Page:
Ah, the majestic Sea Cow. Is there anything more beautiful? Ever since hearing Jim Gaffigan’s bit on manatees (flip-flops, blob of shit) I have wanted to see these creatures up close. Thanks to a rainy day visit to Blue Springs State Park in Florida, I got to do just that. Turns out, Mr. Gaffigan isn’t far off in his description.
Where it’s at
Blue Spring State Park is located a short 40-minute drive north of Orlando. This makes it a great break away from the theme parks. Spread out over 2,600 acres, Blue Spring State Park is so much more than manatees. It’s clear spring rivers are home to an abundance of life including fish, gators, birds, and plenty of vegetation. It is also really pretty. Truthfully, I didn’t think this kind of beauty existed in Florida…
But I digress.
Blue Springs State Park is also home to hundreds of manatees. Numbers peak in the winter when these slow moving blobs make their way upstream in search of warmth. To my surprise, I’m not the only one fascinated with seeing manatees in the wild. Blue Spring State Park sees thousands of visitors per year and even host a manatee-themed festival called, wait for it, Manatee Fest.
Yup, that’s a thing.
The first manatee I spotted was quickly written off as a sunken log. Then I saw another log, then another. I couldn’t believe the numbers. They are, of course, anything but majestic. In an effort to conserve energy, manatees move as little as possible during the winter months. What’s their excuse the rest of the year? No, they aren’t just lazy. They lack natural predators and eat plants. No need for speed when you are hunting a salad. Surprisingly, the Florida manatees are endangered. Why? Man. Manatees often get tangled in fishing nets or run over by motor boats. This was evident with many of the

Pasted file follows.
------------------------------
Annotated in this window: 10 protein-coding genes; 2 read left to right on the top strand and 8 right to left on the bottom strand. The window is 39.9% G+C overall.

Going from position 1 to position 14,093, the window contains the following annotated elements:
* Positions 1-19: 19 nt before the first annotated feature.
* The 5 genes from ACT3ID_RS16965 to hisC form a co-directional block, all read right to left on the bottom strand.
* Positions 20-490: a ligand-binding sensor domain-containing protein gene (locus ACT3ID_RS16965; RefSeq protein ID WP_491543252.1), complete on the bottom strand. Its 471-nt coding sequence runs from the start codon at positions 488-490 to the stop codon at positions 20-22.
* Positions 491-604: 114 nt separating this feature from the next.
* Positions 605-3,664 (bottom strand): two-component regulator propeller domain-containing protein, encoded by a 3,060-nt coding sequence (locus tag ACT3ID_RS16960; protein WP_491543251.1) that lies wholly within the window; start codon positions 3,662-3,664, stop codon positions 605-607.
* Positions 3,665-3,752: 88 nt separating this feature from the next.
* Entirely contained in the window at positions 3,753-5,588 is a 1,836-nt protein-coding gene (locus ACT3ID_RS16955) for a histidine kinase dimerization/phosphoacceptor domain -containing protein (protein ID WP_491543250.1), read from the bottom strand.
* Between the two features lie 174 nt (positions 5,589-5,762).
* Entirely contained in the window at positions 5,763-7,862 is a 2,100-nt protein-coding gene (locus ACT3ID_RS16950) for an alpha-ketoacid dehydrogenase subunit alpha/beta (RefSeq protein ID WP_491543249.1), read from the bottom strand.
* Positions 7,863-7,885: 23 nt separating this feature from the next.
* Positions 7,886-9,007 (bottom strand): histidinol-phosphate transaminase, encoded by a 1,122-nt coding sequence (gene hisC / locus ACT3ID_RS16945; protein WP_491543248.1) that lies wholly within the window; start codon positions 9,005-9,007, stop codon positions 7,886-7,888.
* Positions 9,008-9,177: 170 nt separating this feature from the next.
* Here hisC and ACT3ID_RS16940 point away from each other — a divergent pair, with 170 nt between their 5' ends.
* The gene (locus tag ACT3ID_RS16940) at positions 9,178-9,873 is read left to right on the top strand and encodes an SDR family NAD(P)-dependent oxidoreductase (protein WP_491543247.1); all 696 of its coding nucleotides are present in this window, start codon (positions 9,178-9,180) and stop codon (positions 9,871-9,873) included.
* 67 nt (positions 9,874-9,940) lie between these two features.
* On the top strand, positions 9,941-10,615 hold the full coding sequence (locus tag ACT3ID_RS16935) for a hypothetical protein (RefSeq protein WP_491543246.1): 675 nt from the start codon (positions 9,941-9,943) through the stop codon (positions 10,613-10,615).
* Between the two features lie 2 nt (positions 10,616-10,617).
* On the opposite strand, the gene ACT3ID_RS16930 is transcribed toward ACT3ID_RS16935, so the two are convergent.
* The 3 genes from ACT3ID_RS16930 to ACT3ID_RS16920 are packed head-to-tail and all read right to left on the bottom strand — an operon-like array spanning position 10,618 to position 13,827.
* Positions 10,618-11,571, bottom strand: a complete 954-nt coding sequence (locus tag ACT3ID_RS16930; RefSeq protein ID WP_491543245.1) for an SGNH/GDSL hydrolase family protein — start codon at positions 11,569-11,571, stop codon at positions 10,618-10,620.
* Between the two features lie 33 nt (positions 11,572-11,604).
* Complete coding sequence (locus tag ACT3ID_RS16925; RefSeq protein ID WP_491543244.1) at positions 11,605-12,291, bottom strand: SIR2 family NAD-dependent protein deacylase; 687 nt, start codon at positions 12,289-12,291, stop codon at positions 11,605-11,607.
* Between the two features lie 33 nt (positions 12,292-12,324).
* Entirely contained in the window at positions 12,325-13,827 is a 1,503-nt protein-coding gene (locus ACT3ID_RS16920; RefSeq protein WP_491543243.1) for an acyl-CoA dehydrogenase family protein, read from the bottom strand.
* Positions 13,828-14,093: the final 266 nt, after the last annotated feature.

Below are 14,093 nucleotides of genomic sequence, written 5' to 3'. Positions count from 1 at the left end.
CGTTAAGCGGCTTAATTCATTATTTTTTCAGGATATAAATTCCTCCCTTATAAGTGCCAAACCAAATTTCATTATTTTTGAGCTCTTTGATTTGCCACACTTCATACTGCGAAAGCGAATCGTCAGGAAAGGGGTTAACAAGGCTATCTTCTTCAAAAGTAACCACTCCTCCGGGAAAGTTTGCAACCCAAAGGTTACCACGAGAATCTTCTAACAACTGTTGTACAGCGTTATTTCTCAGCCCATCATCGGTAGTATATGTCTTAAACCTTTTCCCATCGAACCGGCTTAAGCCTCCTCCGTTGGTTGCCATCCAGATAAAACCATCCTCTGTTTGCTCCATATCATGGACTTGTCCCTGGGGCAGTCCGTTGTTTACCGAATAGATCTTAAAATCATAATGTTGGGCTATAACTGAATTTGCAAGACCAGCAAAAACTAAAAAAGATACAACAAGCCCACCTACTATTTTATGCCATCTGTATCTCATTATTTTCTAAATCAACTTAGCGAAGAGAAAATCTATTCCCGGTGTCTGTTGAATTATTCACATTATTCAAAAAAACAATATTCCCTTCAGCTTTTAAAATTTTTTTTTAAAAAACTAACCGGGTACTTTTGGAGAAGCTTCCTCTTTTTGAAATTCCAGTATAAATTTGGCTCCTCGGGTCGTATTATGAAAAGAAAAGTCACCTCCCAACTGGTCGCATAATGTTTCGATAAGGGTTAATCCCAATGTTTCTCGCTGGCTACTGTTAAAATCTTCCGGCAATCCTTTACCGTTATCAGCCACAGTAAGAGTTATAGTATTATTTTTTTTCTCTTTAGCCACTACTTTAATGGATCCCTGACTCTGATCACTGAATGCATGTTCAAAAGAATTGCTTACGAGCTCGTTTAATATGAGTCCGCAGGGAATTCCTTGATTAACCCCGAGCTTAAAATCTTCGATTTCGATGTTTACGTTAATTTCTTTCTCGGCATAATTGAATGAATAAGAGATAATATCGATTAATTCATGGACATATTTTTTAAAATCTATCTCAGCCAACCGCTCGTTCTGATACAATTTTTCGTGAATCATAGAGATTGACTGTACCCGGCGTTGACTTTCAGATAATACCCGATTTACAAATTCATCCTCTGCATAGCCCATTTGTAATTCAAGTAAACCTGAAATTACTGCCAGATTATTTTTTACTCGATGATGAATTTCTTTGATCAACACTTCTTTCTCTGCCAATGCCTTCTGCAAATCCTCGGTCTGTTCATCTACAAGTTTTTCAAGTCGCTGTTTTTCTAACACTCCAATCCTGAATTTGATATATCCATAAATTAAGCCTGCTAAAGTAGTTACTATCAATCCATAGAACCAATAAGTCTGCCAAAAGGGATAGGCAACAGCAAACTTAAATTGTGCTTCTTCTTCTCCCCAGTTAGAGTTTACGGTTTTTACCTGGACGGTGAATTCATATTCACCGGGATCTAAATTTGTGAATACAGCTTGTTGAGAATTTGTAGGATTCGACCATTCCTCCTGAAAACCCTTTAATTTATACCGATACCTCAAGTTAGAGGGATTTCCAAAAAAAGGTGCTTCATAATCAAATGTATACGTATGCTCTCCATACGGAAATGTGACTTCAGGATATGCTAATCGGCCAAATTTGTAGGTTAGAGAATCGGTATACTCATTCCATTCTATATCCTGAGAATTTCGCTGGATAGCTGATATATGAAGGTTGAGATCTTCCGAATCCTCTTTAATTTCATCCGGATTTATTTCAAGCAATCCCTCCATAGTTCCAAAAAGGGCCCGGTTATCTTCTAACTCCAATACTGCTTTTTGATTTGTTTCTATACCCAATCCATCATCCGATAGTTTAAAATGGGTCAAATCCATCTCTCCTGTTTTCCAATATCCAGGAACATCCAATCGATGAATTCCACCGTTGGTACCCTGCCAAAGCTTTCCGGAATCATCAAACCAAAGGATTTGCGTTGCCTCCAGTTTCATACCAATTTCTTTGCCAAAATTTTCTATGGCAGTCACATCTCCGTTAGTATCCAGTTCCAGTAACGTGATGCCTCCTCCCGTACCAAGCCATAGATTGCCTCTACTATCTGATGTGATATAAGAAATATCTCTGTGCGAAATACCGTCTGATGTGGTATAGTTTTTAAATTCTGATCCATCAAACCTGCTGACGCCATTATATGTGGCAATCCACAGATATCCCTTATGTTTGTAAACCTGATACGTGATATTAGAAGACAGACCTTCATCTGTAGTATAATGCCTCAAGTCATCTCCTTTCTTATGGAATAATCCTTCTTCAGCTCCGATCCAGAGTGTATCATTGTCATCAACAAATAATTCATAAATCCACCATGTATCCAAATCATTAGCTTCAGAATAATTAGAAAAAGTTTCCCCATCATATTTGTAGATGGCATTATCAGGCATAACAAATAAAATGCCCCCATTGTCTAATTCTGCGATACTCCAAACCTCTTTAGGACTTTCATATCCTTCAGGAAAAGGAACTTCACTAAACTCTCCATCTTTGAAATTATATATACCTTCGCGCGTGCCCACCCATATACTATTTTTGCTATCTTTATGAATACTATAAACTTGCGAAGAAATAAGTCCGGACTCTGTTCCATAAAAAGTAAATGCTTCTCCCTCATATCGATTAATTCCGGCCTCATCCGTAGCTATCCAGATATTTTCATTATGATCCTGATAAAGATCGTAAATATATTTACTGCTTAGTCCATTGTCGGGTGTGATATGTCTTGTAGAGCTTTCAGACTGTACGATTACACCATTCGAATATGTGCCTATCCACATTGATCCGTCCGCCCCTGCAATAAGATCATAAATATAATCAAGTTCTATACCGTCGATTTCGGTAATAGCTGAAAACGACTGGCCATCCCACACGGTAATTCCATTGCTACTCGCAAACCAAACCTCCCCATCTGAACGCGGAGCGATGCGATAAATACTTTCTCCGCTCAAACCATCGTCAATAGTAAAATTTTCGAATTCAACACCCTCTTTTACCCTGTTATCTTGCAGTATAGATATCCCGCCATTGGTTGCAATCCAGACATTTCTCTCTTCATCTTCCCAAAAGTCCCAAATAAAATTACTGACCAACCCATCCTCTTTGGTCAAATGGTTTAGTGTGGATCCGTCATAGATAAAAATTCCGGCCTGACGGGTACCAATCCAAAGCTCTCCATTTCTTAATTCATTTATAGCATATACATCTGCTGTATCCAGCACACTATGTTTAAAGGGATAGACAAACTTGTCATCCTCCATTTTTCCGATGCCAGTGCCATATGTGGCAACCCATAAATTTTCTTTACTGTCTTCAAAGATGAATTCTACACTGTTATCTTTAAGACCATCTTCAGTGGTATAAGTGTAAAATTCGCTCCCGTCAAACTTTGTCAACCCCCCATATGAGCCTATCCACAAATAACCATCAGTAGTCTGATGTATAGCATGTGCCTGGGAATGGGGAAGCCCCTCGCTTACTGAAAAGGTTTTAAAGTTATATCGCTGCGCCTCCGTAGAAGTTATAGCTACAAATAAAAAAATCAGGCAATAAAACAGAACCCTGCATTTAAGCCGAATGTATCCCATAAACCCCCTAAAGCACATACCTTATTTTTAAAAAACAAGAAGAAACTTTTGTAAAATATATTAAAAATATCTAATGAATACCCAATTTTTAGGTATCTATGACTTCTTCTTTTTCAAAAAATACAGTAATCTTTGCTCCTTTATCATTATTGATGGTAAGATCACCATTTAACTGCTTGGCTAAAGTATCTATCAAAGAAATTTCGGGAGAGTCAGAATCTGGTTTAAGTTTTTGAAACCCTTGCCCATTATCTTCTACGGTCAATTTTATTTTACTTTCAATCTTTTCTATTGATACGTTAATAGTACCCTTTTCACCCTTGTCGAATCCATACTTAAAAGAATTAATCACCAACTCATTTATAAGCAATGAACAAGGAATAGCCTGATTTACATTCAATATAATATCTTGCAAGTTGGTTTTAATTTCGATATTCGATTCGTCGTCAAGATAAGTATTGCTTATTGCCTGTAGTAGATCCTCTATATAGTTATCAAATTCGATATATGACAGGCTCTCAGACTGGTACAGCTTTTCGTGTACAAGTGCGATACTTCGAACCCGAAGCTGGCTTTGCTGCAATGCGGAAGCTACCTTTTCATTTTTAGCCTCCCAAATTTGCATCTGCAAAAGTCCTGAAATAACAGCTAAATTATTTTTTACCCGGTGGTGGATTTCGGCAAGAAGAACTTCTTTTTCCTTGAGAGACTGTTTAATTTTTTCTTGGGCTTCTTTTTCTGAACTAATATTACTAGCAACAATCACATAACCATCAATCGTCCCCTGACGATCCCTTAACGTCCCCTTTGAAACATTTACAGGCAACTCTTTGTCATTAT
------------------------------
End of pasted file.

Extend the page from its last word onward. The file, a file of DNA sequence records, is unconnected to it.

Surprisingly, the Florida manatees are endangered. Why? Manatees often get tangled in fishing nets or are run over by motor boats. This was evident as many of the manatees we saw had large scars on their backs.
The most we got out of viewing them “in action” was one drifting by. It didn’t even blink.
Worth the Visit
Visiting Blue Spring State Park is worth the trip just for a stroll on the boardwalk and seeing the colors of the river. Seeing some sea cows in action really is a bonus, flip-flops and all.
Blue Springs State Good to Know
Admission: $6.00 per vehicle. Limit 2-8 people per vehicle.
Hours: 8:00 a.m. until sundown, 365 days a year.
Don’t Miss: Boardwalk stroll and sea cow spotting!
What say you?
Thoughts on Sea Cow Spotting in Blue Springs State Park Florida?
Let’s hear it!